Me, to kid who’s maybe 17, and whose dad clearly got him this gig: So what’s your deal? Why do you get to throw out the first pitch? (please note that I say this in a friendly fashion – he seems like a nice kid, and this whole day is just kind of entertaining, quite frankly.)

Kid: I honestly have no idea. I don’t even deserve this.

Me: So you don’t have cancer, like me?

Kid: No.

Me: Hmm, well then, you had better throw out a good first pitch. Do you play baseball?

Kid: I do play baseball.

Me: Awesome! So it had better be a fastball over home plate.

Me, adding: No pressure or anything.

I then talk to the coordinator guy, who explains to me the sequence of events.

CG: Okay, so you get to the mound, and you can stand on top of it, or before it…
Me: Oh, I’m definitely standing on top. No guts, no glory, that’s what I say.

CG, looking at me with something akin to respect: Well. Okay then. Good for you!

I have a new fan. And this guy I like – he’s friendly and knows his stuff. But I honestly can’t even say I dislike anyone we’ve met – they’re all very nice, especially Stacy and Kristine, but it’s also clear that their White Sox higher-ups put little thought into this day, at least in terms of what women might like. A guy? Yeah, he'd be excited at just breathing the same air as some White Sox players. A woman? Yeah, we pretty much want to be made to feel special.

Because no, there’s no pre-game ceremony. They sing the anthem. Kid throws out the first first pitch. We high five each other as he’s coming in, and then it’s my turn. I wave to the crowd, and am suddenly nervous – I stopped practicing my pitch 2 weeks ago when I was told I wouldn’t get to throw anything. Damn. I would take my time, but who the hell wants to watch me stand there and dither? I give the ball a little toss, then throw it, and……..close! One little bounce, less than a foot from home plate and Buehrle. Whew, I’ll take it.

As I’m walking up to Buehrle as instructed, I tell him “I think it’s great all the work you and your wife do with dog rescue organizations!”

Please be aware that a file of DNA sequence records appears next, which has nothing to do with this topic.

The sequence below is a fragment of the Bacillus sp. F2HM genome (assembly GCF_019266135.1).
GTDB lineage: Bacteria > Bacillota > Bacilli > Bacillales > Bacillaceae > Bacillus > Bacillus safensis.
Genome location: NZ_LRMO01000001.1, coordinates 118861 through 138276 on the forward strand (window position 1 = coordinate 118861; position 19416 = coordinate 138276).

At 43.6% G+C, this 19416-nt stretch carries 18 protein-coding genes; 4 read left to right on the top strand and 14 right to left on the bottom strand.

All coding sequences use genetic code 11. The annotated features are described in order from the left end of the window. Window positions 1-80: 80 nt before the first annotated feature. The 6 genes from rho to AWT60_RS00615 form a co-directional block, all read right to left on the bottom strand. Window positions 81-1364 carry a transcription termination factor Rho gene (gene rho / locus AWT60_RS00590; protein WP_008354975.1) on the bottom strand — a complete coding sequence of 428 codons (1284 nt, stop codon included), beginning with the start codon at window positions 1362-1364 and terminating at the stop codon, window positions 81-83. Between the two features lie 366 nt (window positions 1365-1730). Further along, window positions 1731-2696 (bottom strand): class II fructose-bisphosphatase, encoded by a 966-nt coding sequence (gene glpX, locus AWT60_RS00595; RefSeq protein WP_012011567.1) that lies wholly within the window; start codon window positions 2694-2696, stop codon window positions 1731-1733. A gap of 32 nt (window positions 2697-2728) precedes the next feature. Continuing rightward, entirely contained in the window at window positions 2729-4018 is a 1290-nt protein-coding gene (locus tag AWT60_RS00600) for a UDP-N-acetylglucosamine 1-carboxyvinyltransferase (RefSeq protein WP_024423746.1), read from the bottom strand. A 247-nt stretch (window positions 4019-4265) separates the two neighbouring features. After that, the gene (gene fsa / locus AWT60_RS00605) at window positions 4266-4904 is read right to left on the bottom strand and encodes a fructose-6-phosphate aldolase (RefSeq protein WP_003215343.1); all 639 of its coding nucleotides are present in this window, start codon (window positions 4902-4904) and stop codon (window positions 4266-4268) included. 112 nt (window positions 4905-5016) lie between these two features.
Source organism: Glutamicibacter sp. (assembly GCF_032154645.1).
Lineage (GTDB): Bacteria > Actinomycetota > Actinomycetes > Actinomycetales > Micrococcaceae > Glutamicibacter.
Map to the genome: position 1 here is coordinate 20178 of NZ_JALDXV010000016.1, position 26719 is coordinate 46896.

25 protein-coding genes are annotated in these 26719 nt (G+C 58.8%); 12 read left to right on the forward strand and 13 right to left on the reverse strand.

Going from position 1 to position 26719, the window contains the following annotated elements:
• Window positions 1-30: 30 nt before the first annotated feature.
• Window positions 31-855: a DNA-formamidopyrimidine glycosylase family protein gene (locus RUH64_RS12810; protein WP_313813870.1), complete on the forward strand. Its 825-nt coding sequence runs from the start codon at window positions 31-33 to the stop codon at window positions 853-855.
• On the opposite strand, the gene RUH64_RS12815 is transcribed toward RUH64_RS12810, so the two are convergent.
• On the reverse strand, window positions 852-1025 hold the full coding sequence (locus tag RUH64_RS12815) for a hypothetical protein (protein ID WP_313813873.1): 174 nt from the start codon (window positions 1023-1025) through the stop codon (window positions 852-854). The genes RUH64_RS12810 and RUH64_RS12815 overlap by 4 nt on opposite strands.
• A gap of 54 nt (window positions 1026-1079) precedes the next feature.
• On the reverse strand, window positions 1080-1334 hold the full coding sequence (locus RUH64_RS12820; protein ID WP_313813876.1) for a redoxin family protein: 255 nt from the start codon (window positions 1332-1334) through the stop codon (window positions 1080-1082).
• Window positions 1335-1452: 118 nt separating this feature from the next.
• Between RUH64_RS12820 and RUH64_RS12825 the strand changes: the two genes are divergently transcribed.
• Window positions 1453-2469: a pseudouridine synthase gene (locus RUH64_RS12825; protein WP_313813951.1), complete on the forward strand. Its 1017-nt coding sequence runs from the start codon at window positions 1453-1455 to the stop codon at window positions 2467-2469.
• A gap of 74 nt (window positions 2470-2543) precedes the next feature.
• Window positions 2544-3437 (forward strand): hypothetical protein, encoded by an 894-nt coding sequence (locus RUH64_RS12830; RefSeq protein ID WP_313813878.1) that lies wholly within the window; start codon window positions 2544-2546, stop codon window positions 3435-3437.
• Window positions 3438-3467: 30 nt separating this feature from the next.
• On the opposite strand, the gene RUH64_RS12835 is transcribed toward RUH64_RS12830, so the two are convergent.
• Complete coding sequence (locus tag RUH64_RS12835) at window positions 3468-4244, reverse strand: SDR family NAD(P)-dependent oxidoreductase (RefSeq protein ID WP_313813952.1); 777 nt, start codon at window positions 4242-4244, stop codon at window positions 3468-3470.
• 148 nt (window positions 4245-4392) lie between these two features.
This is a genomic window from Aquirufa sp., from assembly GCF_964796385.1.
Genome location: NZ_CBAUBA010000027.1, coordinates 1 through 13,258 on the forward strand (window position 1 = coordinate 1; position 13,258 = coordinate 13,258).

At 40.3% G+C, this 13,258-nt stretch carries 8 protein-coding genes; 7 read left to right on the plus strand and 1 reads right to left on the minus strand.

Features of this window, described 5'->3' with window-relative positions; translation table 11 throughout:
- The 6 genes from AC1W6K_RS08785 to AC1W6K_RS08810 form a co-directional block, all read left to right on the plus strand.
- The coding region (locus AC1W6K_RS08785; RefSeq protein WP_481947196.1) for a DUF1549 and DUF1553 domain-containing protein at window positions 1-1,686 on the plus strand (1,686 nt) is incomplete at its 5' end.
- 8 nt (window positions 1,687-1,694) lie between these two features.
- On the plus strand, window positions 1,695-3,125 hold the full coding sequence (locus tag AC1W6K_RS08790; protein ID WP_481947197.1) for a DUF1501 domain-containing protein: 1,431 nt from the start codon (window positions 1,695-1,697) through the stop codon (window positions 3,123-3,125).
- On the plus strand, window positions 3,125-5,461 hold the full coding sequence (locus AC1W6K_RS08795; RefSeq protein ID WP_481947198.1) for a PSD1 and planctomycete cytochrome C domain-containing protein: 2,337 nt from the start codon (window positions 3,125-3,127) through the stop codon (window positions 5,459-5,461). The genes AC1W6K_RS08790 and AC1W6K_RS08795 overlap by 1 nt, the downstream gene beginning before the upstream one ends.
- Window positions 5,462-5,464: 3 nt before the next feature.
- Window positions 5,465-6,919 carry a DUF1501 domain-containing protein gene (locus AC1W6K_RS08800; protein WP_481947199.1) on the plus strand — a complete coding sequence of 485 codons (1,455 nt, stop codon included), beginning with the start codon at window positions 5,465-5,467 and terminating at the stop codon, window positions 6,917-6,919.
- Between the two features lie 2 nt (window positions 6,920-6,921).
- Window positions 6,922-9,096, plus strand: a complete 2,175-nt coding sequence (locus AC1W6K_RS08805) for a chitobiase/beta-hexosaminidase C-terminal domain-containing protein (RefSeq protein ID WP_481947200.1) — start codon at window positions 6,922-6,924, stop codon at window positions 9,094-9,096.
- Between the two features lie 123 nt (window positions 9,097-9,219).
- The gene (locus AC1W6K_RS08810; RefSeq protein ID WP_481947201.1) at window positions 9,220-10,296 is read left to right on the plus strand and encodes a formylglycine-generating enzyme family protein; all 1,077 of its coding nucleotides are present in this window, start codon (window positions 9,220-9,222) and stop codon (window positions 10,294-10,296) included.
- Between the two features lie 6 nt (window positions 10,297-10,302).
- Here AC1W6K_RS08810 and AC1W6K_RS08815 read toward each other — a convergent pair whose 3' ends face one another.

Him: Oh, that’s all my wife’s stuff.


Talk about a fallen idol. Well, not fallen really, since he's still very gracious and it was cool to get a chance to meet him – but still a bit of a surprise. Though throwing out a pitch? Yeah, freaking awesome.

(Next: why this was the best day ever.)

Tuesday, May 24, 2011

Zen and the art of being a Bat Girl

Before the game

Normal Brother Andrew has come into town from California for the weekend for the game, and I’ve come back early from working very hard at Galena with Miss Nettie also to go the game – since the Sox didn’t have a home game on Mother’s Day, they’ve picked the May 22nd one against the LA Dodgers as their Breast Cancer Awareness Game. Supposedly. At least that’s the idea.

Given that the WS haven't been too forthcoming with any details, I have the strong sense that this will be totally half-assed, in keeping with the spirit of the typical Chicago sports team. My brother thinks the White Sox will channel the spirit of Bill Veeck, he of the promotions centered around midgets and other strange hoopla, and will do it up right. Hmm. We decide to bet on it – mai tais to the winner.

Arriving at the game

We follow instructions and pull up to the parking lot to the south of the stadium. My contact Stacy was supposed to put my name on their list.

Me: Hi, my name is supposed to be on the list. Last name is Huebner?